June 8, 2011
She was well past age 35 when she showed up in the emergency room inebriated, confused and complaining of a swollen stomach. One might ask shouldn’t she be able to tell whether she was pregnant after giving birth to so many children? Perhaps she was in denial because pregnancy had not served her well. Each child she brought into the world eventually became the ward of social service.
An ultrasound was done and the baby was in plain view. There could be no more denial. It was a third trimester pregnancy. An emergency room physician listened to the fetal heart rate and declared it normal. She requested that social service be contacted as the alcohol began to wear off. Perhaps she was mandated to do so if she ever became pregnant again. When social service was contacted they advised the hospital staff to call the police who in turn, deemed she should go to jail because of an outstanding warrant.
It was not known how long the fetus had been exposed to alcohol but no one bothered to contact an obstetrician. Or place her on a fetal monitor. Instead, the ER doc wrote on her discharge summary to contact an obstetrician in the event that she was incarcerated for more than three days. She refused to allow the ER doc to do a pelvic exam but the nurse did one instead. However, the pelvic exam was not documented on her chart.
It’s not clear what happen when she arrived at the jail. There were no patient records available for review and an obstetrician was not consulted or called. 48 hours after her hospital discharge, while sitting in her cell, she felt like she had to move her bowels, screamed for help and then pushed as hard as she could, and her baby landed into the toilet like a projectile. Its umbilical cord was severed from the traumatic birth and it nearly bled to death. By the time the ambulance arrived, the baby was lifeless but CPR brought it back to life. If only this story had a happy ending. The baby has severe brain damage and required life-saving surgery on its heart because it was born with an anomaly. Had the hospital kept the patient or obtained an OB consult prior to her discharge, the results of her delivery might have been more favorable.
Did she need to wear a neon sign to alert the hospital staff that she was a high-risk patient? No prenatal care. Alcohol abuse. Advanced maternal age. Need I go on?
Life should not begin in a toilet bowl. Its effects can be indelible, far-reaching and devastating.
[i] This is an actual medical malpractice case that I was asked to review and given permission to discuss.
October 27, 2010
Incarcerated pregnant women are back in the media again because of the National Women’s Law Center (NWLC) October 2010 Mothers Behind Bars Report. The report looked at how each state treated incarcerated pregnant women and then graded them according to certain standards.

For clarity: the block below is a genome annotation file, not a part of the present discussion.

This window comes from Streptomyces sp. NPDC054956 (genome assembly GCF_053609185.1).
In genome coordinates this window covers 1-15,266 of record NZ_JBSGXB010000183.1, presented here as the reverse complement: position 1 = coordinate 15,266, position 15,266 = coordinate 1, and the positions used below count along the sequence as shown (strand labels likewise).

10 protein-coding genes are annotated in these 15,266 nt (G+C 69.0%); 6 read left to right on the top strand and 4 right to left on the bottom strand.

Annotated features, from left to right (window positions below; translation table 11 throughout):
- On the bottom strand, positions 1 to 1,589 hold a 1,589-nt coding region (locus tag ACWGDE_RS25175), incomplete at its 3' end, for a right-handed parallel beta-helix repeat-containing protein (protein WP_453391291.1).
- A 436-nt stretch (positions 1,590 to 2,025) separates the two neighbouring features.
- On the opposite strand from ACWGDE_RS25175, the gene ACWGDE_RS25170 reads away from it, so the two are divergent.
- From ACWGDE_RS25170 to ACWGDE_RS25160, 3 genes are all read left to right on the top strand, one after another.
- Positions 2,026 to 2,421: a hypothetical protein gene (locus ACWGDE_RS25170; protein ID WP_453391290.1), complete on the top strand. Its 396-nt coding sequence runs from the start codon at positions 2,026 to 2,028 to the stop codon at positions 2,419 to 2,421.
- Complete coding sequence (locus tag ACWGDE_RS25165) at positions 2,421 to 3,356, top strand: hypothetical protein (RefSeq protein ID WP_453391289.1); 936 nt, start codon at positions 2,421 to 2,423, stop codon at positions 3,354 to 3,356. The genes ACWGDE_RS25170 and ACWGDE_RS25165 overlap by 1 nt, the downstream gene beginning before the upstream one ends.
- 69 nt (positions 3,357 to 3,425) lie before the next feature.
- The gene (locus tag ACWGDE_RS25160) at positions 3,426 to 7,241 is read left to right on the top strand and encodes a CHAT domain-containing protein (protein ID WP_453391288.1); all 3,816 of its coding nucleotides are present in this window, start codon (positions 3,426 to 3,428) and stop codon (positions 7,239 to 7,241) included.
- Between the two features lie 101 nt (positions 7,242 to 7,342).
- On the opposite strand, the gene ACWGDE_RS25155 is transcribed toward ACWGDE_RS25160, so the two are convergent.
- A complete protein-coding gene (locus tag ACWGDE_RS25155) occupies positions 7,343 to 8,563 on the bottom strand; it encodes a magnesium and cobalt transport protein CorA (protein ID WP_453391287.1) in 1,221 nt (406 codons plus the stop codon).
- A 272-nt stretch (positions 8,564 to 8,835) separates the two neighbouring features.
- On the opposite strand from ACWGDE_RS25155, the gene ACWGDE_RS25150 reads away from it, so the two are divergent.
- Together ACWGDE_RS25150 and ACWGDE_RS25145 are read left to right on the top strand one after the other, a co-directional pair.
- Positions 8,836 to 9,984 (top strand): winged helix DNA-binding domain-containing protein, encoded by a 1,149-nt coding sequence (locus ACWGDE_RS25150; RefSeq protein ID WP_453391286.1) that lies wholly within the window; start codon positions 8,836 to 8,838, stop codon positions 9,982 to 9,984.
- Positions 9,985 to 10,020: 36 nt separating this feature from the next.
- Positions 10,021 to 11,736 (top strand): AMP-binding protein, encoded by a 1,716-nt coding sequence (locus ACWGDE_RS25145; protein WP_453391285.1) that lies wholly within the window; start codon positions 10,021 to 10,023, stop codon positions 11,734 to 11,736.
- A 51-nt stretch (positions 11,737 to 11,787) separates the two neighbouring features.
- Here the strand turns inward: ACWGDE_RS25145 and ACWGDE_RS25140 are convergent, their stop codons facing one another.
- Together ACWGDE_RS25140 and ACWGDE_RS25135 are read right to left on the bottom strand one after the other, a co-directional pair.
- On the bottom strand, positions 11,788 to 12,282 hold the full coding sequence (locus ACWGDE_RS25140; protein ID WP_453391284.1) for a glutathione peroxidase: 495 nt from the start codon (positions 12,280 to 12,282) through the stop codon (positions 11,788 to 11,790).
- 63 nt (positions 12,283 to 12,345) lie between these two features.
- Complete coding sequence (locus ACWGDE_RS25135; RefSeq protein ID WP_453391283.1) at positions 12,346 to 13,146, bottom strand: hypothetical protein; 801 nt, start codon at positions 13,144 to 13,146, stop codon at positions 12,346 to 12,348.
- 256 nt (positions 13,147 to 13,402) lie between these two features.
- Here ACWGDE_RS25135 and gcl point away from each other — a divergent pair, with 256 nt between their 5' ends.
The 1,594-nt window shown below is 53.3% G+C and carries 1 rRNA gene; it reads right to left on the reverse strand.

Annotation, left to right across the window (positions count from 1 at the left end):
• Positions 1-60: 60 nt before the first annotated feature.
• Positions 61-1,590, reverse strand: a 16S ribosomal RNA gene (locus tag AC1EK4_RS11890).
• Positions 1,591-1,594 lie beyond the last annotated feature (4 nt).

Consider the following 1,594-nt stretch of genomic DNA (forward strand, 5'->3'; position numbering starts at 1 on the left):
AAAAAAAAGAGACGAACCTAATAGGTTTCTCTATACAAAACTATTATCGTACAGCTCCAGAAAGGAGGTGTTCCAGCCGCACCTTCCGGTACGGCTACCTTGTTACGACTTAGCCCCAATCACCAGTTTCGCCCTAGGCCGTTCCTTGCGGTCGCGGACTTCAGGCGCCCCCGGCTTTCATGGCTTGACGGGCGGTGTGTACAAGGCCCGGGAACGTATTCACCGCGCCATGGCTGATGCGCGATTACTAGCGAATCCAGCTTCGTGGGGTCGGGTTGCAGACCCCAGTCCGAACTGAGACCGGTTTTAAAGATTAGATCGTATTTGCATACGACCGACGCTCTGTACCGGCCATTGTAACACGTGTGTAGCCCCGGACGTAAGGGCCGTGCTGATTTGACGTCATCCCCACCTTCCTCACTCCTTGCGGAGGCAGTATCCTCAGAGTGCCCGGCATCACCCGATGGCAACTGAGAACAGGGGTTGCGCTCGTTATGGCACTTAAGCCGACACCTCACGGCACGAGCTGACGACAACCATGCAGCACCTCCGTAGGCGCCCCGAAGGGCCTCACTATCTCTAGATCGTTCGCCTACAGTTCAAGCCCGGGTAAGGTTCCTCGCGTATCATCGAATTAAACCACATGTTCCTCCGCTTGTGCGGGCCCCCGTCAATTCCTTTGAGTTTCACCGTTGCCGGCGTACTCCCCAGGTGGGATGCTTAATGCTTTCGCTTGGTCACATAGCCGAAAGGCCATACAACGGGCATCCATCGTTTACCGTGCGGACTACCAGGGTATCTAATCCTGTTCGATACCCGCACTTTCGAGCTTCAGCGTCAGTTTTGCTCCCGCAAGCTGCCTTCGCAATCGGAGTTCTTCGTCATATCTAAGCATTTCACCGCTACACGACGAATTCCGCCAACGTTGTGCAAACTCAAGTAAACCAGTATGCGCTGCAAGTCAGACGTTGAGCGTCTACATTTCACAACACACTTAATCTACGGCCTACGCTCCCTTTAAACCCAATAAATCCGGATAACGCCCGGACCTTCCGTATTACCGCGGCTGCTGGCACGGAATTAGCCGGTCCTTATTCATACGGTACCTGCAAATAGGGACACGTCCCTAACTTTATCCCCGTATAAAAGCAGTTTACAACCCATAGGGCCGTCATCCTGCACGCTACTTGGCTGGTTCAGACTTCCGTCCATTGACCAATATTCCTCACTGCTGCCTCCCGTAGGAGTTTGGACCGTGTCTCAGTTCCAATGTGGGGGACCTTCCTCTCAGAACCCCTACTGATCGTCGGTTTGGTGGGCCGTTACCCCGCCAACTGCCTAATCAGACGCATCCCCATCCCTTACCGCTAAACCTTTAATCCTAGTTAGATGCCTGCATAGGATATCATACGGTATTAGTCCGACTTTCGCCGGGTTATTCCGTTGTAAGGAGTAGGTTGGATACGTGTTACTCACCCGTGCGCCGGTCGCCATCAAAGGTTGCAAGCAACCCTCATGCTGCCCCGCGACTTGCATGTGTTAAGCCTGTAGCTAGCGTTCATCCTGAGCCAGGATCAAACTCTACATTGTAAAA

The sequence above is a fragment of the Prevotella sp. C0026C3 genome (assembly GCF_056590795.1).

According to the report, there are more women in the U.S. behind bars than at any other time of history, most of them non-violent first-offenders convicted of drug charges and an increasing number of them are pregnant. As an obstetrician, this is important because the quality of care or lack thereof will have a profound effect the health of their unborn babies. Sick babies place a significant burden on our healthcare system and the economy.
Shackling of pregnant inmates was discussed in a previous blog, and also addressed in the NWLC Report. Thirty-six states received failing grades of D or F for failing to limit the use of restraints on pregnant women during transportation, labor and delivery and post partum care. Ten states adopted laws that address shacking procedures but 22 other states didn’t. A disappointing 38 states received failing grades for not implementing policies that would ensure prenatal care for pregnant women. Although these women are incarcerated for committing crimes, their unborn babies should not be punished through benign neglect. Women in prison have high-risk pregnancies and inadequate prenatal care only compounds the problem. What was even more disturbing was the absence of advance transportation plans or arrangements for deliveries from the prisons to hospitals by forty-four states. An advanced delivery arrangement is always preferred in the event of unforeseen emergencies that require special equipment or staff. The last thing one wants is to transport a patient to a hospital in an emergency only to discover that there’s no one on duty that can perform a C. Section or administer anesthesia.
Prison nurseries were not offered in 38 states to new mothers who are incarcerated. This which means there is no opportunity to for bonding or attachments between infants and mothers.
Pennsylvania was the lone state to receive an “A” grade for prenatal care, shackling and family-based treatment as an alternative to incarceration. Hopefully, the other 49 states will take notice.